60 Adding value as an ESF PMO 1.Volume effects: ESF action 'adds' to existing action, either by supporting national action in general ('mirroring') or specific areas of national policy ('boosting'); 2.Scope effects: ESF action 'broadens' existing action by supporting groups or policy areas that would not otherwise receive support; 3.Role effects: ESF action supports local/regional innovations that are taken up at national level or national innovative actions that are then 'mainstreamed'; 4.Process effects: ESF action influences Member States administrations and organisations involved in the programmes. An innovator supports delivery and other partners to continuously (re)develop new products and services for new constituent needs and deploy them until they become stable and mainstream.

61 Adding value as an ESF PMO 1.Volume effects: ESF action 'adds' to existing action, either by supporting national action in general ('mirroring') or specific areas of national policy ('boosting'); 2.Scope effects: ESF action 'broadens' existing action by supporting groups or policy areas that would not otherwise receive support; 3.Role effects: ESF action supports local/regional innovations that are taken up at national level or national innovative actions that are then 'mainstreamed'; 4.Process effects: ESF action influences Member States administrations and organisations involved in the programmes. For a solutions manager the focus is NOT on specific products and services but on developing detailed knowledge concerning specific challenges (a limited number of) delivery partners (the customers) are facing regarding their constituents and work closely with them to solve these challenges.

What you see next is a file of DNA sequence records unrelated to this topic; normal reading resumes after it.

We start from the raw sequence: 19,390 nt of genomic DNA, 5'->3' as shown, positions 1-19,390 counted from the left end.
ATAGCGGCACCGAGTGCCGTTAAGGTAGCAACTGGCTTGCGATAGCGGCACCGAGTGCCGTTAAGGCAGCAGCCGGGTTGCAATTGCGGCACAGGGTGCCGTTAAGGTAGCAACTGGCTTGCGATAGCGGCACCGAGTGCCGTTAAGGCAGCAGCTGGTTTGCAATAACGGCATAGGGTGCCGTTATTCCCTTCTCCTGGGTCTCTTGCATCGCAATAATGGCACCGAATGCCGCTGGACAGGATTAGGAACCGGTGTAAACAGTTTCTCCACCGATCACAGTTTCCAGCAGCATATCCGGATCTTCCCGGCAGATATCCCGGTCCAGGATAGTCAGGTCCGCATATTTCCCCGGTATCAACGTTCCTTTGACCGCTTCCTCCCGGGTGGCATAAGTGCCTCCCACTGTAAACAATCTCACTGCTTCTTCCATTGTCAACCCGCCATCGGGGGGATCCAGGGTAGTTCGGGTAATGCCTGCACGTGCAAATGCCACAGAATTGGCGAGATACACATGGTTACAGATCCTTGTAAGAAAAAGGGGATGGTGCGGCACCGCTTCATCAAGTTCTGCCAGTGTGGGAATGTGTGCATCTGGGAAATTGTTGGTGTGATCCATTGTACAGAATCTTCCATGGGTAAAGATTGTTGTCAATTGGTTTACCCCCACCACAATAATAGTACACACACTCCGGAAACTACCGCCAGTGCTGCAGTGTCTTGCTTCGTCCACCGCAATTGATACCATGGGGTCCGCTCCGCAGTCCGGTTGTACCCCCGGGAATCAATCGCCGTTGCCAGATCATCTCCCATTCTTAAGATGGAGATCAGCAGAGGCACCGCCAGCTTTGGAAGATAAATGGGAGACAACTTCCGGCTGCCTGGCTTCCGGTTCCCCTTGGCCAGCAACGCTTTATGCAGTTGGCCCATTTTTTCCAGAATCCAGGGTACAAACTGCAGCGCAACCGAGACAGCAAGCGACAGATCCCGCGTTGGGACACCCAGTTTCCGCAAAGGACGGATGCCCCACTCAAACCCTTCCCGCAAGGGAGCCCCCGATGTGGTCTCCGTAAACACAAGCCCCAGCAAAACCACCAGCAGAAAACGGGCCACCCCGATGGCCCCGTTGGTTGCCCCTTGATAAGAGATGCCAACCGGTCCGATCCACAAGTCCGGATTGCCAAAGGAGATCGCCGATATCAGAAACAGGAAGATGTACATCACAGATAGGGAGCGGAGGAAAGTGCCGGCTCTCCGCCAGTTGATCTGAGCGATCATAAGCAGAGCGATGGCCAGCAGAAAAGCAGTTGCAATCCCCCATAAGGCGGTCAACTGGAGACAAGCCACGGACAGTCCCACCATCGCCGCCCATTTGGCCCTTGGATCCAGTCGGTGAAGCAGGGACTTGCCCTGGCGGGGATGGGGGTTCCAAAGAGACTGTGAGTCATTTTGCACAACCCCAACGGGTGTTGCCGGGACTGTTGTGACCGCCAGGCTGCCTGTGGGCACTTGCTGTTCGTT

62 The journey of the COP: taking stock Warsaw Brussels Warsaw Vilnius Prague Rome Stockholm Athens Maastricht 5-6 November 2014 and beyond: how to ensure delivery of better and more results by the European Social Fund?